U-Haul's Reuse Drop Off Spot

Copyright © 2009 U-Haul International, Inc. All rights reserved

When people move their possessions out of a self-storage unit, they often leave behind a whole lot of things that they don't really need or want to take with them to their new location. Usually, a storage facility will haul these left-behind items to landfill. However, U-Haul has launched a smart new resource that will keep these items in the consumer stream - a reuse center.

The plan is a self-storage reuse center for customers of the facility. The reuse center provides a "redistribution network for unwanted, gently used household goods, furniture, sporting equipment, bikes and clothing that formerly were destined for landfills." The plan has been launched in many of U-Haul's 1,100 self-storage facilities nationwide, which means a whole heck of a lot of stuff is being given a second life, rather than sent to sit for hundreds, or even thousands of years in a landfill pile.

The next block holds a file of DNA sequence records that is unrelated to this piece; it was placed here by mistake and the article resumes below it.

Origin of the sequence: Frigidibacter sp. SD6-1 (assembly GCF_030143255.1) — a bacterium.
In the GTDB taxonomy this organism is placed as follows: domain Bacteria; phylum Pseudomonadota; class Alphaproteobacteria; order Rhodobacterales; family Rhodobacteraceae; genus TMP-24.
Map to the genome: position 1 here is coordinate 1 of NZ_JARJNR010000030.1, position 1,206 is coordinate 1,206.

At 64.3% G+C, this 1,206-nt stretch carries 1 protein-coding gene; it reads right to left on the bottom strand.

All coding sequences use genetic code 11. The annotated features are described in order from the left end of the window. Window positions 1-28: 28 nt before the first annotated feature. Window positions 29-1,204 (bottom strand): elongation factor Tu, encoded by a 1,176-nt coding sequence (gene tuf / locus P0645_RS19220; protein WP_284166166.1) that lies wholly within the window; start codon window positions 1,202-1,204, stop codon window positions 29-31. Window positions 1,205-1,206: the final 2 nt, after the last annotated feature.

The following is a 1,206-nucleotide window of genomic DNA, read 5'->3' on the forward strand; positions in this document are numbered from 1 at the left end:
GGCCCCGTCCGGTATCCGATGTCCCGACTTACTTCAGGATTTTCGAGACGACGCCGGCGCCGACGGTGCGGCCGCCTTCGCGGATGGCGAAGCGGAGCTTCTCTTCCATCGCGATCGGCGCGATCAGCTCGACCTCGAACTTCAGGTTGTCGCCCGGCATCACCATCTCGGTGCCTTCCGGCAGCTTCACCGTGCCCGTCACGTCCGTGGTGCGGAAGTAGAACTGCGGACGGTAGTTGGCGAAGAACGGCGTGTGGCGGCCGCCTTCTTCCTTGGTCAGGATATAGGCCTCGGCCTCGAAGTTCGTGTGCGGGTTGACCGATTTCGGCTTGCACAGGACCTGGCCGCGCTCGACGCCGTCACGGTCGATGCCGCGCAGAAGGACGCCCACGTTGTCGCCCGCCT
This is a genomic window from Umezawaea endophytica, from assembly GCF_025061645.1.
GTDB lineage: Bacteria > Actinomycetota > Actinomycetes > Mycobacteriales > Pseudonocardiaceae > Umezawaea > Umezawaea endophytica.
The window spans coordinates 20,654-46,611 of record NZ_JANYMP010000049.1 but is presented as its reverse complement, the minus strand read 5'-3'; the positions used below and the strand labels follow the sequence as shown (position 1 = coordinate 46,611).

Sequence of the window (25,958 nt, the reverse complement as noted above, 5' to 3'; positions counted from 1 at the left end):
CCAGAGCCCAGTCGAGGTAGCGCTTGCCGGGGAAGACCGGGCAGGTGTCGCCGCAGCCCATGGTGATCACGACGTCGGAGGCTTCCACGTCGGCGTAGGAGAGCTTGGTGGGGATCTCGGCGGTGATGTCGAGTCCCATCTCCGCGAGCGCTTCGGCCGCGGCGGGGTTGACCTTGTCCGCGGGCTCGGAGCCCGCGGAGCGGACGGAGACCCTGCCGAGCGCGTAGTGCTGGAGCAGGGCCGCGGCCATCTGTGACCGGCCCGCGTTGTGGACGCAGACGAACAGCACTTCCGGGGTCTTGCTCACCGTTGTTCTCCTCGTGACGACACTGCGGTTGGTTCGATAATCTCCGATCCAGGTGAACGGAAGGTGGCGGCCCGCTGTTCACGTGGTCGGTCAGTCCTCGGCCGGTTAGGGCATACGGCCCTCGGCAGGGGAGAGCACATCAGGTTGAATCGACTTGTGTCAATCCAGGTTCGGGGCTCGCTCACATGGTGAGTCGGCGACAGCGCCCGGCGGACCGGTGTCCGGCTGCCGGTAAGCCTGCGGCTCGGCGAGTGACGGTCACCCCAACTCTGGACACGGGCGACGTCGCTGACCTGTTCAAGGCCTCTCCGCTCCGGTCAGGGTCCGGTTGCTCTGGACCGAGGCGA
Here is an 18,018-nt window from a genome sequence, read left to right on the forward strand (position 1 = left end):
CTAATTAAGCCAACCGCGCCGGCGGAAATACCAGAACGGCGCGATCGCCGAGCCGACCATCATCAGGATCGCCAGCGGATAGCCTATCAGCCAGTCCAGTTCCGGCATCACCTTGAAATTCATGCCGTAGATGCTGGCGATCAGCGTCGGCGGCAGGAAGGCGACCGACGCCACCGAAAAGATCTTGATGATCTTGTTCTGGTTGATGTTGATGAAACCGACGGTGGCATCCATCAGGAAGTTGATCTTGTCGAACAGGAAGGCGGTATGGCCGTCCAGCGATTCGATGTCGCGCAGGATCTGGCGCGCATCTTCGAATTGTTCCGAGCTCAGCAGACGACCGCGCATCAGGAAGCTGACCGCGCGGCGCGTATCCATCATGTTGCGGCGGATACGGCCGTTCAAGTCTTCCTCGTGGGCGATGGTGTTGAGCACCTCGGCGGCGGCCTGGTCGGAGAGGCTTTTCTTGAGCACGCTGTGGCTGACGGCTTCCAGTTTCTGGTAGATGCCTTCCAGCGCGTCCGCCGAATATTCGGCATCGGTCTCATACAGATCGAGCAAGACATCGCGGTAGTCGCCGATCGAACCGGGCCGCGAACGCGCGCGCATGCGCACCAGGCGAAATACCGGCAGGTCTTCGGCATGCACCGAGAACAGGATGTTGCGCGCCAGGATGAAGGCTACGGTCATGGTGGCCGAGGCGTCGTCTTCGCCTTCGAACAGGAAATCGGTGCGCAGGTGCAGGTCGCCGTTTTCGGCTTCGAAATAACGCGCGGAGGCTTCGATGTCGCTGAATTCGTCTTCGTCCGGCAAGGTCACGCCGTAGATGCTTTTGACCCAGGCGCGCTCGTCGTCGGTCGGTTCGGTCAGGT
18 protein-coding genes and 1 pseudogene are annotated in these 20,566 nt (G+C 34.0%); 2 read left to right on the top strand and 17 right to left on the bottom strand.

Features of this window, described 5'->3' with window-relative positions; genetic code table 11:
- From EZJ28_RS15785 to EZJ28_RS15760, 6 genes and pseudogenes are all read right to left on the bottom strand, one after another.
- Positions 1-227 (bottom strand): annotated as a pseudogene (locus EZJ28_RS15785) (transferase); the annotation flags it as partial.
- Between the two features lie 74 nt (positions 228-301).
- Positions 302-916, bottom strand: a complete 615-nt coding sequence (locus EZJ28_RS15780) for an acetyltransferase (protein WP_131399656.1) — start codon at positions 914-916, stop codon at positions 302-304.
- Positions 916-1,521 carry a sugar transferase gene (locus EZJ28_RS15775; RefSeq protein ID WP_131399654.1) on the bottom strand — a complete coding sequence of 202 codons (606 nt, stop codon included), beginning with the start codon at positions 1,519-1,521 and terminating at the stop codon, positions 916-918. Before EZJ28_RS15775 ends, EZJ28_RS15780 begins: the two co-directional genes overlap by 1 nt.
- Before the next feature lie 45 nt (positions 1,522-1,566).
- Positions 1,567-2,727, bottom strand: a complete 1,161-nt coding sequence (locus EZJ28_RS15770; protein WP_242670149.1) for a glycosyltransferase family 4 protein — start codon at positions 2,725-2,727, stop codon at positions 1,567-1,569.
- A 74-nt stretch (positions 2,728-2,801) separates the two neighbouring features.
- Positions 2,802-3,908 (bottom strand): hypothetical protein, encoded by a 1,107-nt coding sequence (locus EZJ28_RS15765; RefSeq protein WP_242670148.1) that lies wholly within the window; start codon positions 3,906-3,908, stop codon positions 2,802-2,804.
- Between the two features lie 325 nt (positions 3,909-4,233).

Any items placed in the reuse area are available for any of the customers or facility staff to use. There will also be a donation box in the facility for items that customers want to have donated directly to organizations like the Salvation Army and Goodwill.

Keeping consumer goods in the consumer stream as long as possible is a very green move - "reuse" is the second most important R, after "reduce." It's great that U-Haul is starting to promote this concept at at least one of their facilities.

Reusing is Greener Than Recycling

Recycling keeps items out of landfills and turns used things into new things. But it's also energy intensive to break down old goods and reform them into something new. Far less energy intensive is simply reusing items. There are ways to reuse even the most odd items, like nail files, bottle caps, or even shower curtains - all things that would most likely end up in landfill.

Sometimes it can seem pointless to try and find a reuse for some items, and it feels easier to just toss it in the recycling or trash bin. But even the smallest reuse projects matter, and make a difference.